Can You Consolidate Federal Student Loans With Bad Credit
If you have bad credit, another option for you is student loan consolidation. Although consolidating your student loans won’t save you money in interest charges, it will make it easier to manage your student loan debt since you would only be making one monthly payment.
If you have federal loans, you should choose a direct consolidation loan backed by the U.S. Department of Education. With a direct consolidation loan, you will receive a fixed interest rate that is a weighted average of all the loans you are consolidating (rounded up to the nearest ⅛ of a percent).
The nice part of this consolidation is that there is no credit check so having bad credit isn’t an issue. It’s possible that your monthly payments will be lowered as well. With direct consolidation loans, you are potentially eligible for some IDR plans still.
What Lenders Refinance Student Loans for People with Bad Credit
Most lenders have strict eligibility requirements for borrowers that make it near impossible for someone with bad credit to refinance student loans. Most likely you will either get rejected, end up with a very high-interest rate, or will be required to get a cosigner with excellent credit.
A high-interest rate isn’t ideal but remembers that you can always apply to refinance again down the road after you have improved your credit, which should lead to a better rate. Some lenders offer a cosigner release after a specified number of on-time payments in a row.
There are a few lenders that are options for people with bad credit. Student Loan Planner has secured bonuses available to our readers from these lenders so If you click on the bonus links and refinance through them, you can earn a bonus.
One of the most consumer-friendly lenders around is Earnest. Although they have a minimum credit score requirement of 650, Earnest is a good option for people with bad credit because they have no set income requirements. Earnest also doesn’t charge origination fees, application fees or prepayment fees. You also must have a consistent income or a signed job offer for employment starting within six months.
Earnest also has unemployment protection. One thing Earnest doesn’t offer is the option to get a cosigner. Earnest is not available in every state so check their website to confirm if you are eligible. Not only is Earnest is a great option to refinance if you have bad credit, but you can also and receive a $300 cashback bonus using Student Loan Planner’s bonus link.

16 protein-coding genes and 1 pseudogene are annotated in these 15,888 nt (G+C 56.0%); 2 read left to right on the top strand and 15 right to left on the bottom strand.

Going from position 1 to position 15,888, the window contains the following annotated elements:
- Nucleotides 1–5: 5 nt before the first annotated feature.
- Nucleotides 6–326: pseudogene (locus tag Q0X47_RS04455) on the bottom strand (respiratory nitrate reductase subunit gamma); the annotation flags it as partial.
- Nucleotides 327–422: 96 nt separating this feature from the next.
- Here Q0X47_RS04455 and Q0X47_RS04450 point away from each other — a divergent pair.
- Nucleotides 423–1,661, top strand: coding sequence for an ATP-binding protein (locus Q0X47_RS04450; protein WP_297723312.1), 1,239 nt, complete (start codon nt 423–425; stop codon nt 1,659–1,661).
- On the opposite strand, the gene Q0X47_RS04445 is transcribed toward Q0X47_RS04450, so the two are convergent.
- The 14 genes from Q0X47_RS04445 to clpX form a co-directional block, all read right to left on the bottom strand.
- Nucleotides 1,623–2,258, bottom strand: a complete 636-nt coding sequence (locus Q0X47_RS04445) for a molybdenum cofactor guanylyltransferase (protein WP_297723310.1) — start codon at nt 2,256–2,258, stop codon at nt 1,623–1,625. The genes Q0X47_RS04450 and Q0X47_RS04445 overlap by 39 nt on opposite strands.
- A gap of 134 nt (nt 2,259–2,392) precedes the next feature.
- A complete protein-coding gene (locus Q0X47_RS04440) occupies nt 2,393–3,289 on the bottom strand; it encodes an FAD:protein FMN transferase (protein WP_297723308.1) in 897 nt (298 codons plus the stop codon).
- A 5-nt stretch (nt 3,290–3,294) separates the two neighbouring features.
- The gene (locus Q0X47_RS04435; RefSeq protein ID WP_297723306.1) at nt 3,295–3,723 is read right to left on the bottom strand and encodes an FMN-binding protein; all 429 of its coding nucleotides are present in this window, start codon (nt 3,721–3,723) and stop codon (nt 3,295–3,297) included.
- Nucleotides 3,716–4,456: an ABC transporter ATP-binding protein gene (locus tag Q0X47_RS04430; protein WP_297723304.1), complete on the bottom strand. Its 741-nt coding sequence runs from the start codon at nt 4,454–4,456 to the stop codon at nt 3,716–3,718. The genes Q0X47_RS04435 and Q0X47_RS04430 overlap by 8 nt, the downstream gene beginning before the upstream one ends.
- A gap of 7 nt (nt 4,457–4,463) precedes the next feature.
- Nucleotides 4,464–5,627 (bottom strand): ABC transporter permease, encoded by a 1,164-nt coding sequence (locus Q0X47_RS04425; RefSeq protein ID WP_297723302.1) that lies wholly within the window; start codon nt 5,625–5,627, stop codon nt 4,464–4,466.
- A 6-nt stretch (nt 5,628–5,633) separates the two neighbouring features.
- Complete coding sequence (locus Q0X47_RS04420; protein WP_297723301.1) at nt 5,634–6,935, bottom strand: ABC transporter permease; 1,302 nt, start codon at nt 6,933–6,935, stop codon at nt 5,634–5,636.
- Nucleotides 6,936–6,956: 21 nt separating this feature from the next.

Another good refinancing option for people with bad credit is LendKey. LendKey only requires a minimum credit score of 660 and an income of $24,000 (or $12,000 with a cosigner). LendKey does not charge origination fees, application fees or prepayment fees. They offer unemployment protection.
LendKey does require that you have graduated with at least an associate degree in order to be eligible to refinance student loans. LendKey does allow cosigners and also offers cosigner release. Use our bonus link and receive a $300 cashback bonus for refinancing through LendKey.
Another refinancing lender for people with bad credit is Credible. Credible is different from other lenders in that it’s more of a third party online loan marketplace. You simply fill out a form on Credible’s website and they send you estimates from multiple lenders that use their platform. Credible doesn’t necessarily have a minimum credit score or income requirements because they represent multiple lenders.
Credible is a great option for people with bad credit. They often find refinancing options for people who’ve been turned away by other lenders. Apply through our Credible bonus link and you can receive a bonus of up to $1,000 cashback.
What If you’ve Declared Bankruptcy
Are you still eligible to refinance student loan debt if you’ve declared bankruptcy? The answer is yes. However, you will have to wait and work yourself back into better financial standing to qualify. For example, with Earnest, you can qualify for refinancing if you don’t have accounts recently in collections. You also have to wait until after the bankruptcy comes off your credit report.
What if You Didn’t Graduate
Maybe you didn’t finish school, whether you planned to go back and finish or not? Can you refinance your student loan debt? Yes, you can through some lenders, but is it the best idea? If you left school early and have student loan debt. The first step is to make sure your loans aren’t in default.
You want to avoid defaulting on your student loans at all costs so make sure you know your repayment options. Often people who leave school turn to forbearance and deferment to avoid having to pay back their loans immediately. They don’t realize that the interest still grows on their account so their situation really isn’t improving.
A better option is to look to change the repayment options if possible. If you have federal student loan debt, your best option is to look into an income-driven repayment program.